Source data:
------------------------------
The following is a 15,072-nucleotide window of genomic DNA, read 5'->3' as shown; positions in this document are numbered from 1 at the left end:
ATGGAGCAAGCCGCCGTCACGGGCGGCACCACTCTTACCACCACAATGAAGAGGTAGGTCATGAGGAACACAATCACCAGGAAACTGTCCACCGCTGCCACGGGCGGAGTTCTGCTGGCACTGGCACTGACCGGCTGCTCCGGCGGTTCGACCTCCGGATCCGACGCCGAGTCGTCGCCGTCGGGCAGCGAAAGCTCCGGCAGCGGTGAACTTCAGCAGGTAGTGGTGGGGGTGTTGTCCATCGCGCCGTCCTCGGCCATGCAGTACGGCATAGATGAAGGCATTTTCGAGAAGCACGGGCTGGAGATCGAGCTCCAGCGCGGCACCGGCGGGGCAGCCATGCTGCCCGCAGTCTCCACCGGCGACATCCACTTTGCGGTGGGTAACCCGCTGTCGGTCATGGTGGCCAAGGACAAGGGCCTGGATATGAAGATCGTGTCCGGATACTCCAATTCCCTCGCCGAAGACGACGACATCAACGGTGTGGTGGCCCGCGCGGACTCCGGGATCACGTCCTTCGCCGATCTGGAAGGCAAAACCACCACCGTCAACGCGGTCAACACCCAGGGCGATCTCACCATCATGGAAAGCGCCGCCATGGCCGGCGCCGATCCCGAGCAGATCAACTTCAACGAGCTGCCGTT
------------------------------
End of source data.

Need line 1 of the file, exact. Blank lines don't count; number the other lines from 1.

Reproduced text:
The following is a 15,072-nucleotide window of genomic DNA, read 5'->3' as shown; positions in this document are numbered from 1 at the left end: